Xuất bản bài báo "Vietnam Climate Change and Health Vulnerability and Adaptation Assessment, 2018"
13:10 - 23/06/2020
Tran Thi Tuyet Hanh, Le Thi Thanh Huong, Nguyen Thi Lien Huong, Tran Nu Quy Linh, Nguyen Huu Quyen, Nguyen Thi Trang Nhung, Kristie Ebi, Nguyen Dinh Cuong, Ha Van Nhu, Tran Mai Kien, Simon Hales, Do Manh Cuong, Nguyen Thi Thi Tho, Luu Quoc Toan, Nguyen Ngoc Bich, Hoang Van Minh
Background: The Global Climate Risk Index 2020 ranked Vietnam as the sixth country in the world most affected by climate variability and extreme weather events over the period 1999-2018. Sea level rise and extreme weather events are projected to be more severe in coming decades, which, without additional action, will increase the number of people at risk of climate-sensitive diseases, challenging the health system. This article summaries the results of a health vulnerability and adaptation (V&A) assessment conducted in Vietnam as evidences for development of the National Climate Change Health Adaptation Plan to 2030. Methods: The assessment followed the first 4 steps outlined in the World Health Organization’s Guidelines in conducting “Vulnerability and Adaptation Assessments.” A framework and list of indicators were developed for semi-quantitative assessment for the period 2013 to 2017. Three sets of indicators were selected to assess the level of (1) exposure to climate change and extreme weather events, (2) health sensitivity, and (3) adaptation capacity. The indicators were rated and analyzed using a scoring system from 1 to 5. Results: The results showed that climate-sensitive diseases were common, including dengue fever, diarrheal, influenza, etc, with large burdens of disease that are projected to increase. From 2013 to 2017, the level of “exposure” to climate change–related hazards of the health sector was “high” to “very high,” with an average score from 3.5 to 4.4 (out of 5.0). For “health sensitivity,” the scores decreased from 3.8 in 2013 to 3.5 in 2017, making the overall rating as “high.” For “adaptive capacity,” the scores were from 4.0 to 4.1, which meant adaptive capacity was “very low.” The overall V&A rating in 2013 was “very high risk” (score 4.1) and “high risk” with scores of 3.8 in 2014 and 3.7 in 2015 to 2017. Conclusions: Adaptation actions of the health sector are urgently needed to reduce the vulnerability to climate change in coming decades. Eight adaptation solutions, among recommendations of V&A assessment, were adopted in the National Health Climate Change Adaptation Plan.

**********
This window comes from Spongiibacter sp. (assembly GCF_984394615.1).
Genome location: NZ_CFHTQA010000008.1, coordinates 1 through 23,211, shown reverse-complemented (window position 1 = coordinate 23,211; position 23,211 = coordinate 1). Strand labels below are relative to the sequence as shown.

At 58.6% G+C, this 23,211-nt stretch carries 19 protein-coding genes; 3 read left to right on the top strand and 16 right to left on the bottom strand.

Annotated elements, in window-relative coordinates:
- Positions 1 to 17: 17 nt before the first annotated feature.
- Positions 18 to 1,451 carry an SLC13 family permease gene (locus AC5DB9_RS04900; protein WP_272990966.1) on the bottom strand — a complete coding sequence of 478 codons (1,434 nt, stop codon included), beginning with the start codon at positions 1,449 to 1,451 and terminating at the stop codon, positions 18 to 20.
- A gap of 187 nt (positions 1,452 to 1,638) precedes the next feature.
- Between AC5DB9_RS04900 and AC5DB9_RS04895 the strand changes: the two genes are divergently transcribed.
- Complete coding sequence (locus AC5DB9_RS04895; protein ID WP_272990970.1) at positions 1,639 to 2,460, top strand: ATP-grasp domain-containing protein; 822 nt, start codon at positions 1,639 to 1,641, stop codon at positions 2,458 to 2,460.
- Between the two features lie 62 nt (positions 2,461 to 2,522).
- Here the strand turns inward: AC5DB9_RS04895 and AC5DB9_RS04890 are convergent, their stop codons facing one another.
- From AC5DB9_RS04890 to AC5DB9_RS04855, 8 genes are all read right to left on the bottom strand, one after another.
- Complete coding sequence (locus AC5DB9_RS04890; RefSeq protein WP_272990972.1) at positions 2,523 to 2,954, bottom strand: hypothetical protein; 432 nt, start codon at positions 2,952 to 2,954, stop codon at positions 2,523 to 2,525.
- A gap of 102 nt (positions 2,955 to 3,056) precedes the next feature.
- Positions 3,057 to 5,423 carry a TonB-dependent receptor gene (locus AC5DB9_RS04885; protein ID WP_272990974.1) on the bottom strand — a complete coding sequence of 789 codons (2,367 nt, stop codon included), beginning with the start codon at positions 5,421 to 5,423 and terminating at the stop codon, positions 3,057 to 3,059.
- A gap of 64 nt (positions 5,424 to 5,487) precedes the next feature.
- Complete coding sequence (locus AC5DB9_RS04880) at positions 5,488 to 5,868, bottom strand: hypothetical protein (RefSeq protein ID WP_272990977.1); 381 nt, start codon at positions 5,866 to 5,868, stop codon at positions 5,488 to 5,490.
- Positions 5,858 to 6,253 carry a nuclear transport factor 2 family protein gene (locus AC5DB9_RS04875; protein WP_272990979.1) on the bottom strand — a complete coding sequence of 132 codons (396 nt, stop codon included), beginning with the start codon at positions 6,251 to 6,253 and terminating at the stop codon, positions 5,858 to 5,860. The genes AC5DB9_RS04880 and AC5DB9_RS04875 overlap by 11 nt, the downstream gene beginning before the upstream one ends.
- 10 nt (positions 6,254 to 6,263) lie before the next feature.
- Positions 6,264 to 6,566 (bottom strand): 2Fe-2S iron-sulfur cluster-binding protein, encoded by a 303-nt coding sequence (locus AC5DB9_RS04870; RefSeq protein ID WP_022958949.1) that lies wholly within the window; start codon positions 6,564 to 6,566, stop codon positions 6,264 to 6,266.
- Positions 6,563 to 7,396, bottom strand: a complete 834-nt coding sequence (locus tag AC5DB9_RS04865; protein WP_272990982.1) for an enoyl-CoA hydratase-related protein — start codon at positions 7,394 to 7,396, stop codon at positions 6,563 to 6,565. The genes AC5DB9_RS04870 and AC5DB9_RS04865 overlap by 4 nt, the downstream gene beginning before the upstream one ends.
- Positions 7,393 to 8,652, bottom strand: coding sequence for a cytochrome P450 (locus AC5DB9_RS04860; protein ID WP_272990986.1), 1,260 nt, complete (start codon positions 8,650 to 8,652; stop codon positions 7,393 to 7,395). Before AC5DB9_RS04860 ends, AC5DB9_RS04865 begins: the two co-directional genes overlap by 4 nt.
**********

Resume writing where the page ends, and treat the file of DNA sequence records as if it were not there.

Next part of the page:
Keywords Climate change, health impacts, vulnerability and adaptation assessment, Vietnam
Source: Center for Population Health Sciences (CPHS) - Hanoi University of Public Health